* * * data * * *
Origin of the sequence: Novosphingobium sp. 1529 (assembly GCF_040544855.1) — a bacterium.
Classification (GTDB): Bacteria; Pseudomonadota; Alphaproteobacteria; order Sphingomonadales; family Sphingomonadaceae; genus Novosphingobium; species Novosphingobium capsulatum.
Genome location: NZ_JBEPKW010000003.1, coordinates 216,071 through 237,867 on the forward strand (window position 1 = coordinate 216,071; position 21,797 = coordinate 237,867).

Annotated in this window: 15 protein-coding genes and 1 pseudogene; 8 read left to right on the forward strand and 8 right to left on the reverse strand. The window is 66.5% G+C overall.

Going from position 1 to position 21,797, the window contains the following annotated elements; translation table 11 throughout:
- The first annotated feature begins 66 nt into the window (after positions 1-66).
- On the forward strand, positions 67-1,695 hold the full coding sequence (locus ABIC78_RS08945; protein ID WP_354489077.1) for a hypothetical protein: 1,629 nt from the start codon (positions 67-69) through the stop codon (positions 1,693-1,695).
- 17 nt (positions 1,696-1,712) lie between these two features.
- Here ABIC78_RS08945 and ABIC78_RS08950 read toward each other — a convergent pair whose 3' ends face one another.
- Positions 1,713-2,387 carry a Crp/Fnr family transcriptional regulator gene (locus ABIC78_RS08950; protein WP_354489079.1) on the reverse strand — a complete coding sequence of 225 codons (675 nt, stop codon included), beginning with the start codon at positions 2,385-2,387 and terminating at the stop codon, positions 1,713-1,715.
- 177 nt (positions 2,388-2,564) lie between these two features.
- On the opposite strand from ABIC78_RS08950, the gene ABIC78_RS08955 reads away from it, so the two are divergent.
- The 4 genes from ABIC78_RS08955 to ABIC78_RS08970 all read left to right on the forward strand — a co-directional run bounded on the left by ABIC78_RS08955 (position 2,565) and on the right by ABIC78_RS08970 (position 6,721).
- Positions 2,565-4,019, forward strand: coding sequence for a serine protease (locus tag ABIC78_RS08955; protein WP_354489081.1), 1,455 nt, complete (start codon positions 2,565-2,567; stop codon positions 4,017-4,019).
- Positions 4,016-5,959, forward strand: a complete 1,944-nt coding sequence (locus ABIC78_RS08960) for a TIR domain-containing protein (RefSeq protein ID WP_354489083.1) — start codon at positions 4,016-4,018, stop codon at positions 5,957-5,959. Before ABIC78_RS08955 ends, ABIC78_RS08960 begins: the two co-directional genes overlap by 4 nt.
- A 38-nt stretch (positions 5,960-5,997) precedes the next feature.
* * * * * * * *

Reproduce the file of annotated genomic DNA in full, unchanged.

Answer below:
Origin of the sequence: Novosphingobium sp. 1529 (assembly GCF_040544855.1) — a bacterium.
Classification (GTDB): Bacteria; Pseudomonadota; Alphaproteobacteria; order Sphingomonadales; family Sphingomonadaceae; genus Novosphingobium; species Novosphingobium capsulatum.
Genome location: NZ_JBEPKW010000003.1, coordinates 216,071 through 237,867 on the forward strand (window position 1 = coordinate 216,071; position 21,797 = coordinate 237,867).

Annotated in this window: 15 protein-coding genes and 1 pseudogene; 8 read left to right on the forward strand and 8 right to left on the reverse strand. The window is 66.5% G+C overall.

Going from position 1 to position 21,797, the window contains the following annotated elements; translation table 11 throughout:
- The first annotated feature begins 66 nt into the window (after positions 1-66).
- On the forward strand, positions 67-1,695 hold the full coding sequence (locus ABIC78_RS08945; protein ID WP_354489077.1) for a hypothetical protein: 1,629 nt from the start codon (positions 67-69) through the stop codon (positions 1,693-1,695).
- 17 nt (positions 1,696-1,712) lie between these two features.
- Here ABIC78_RS08945 and ABIC78_RS08950 read toward each other — a convergent pair whose 3' ends face one another.
- Positions 1,713-2,387 carry a Crp/Fnr family transcriptional regulator gene (locus ABIC78_RS08950; protein WP_354489079.1) on the reverse strand — a complete coding sequence of 225 codons (675 nt, stop codon included), beginning with the start codon at positions 2,385-2,387 and terminating at the stop codon, positions 1,713-1,715.
- 177 nt (positions 2,388-2,564) lie between these two features.
- On the opposite strand from ABIC78_RS08950, the gene ABIC78_RS08955 reads away from it, so the two are divergent.
- The 4 genes from ABIC78_RS08955 to ABIC78_RS08970 all read left to right on the forward strand — a co-directional run bounded on the left by ABIC78_RS08955 (position 2,565) and on the right by ABIC78_RS08970 (position 6,721).
- Positions 2,565-4,019, forward strand: coding sequence for a serine protease (locus tag ABIC78_RS08955; protein WP_354489081.1), 1,455 nt, complete (start codon positions 2,565-2,567; stop codon positions 4,017-4,019).
- Positions 4,016-5,959, forward strand: a complete 1,944-nt coding sequence (locus ABIC78_RS08960) for a TIR domain-containing protein (RefSeq protein ID WP_354489083.1) — start codon at positions 4,016-4,018, stop codon at positions 5,957-5,959. Before ABIC78_RS08955 ends, ABIC78_RS08960 begins: the two co-directional genes overlap by 4 nt.
- A 38-nt stretch (positions 5,960-5,997) precedes the next feature.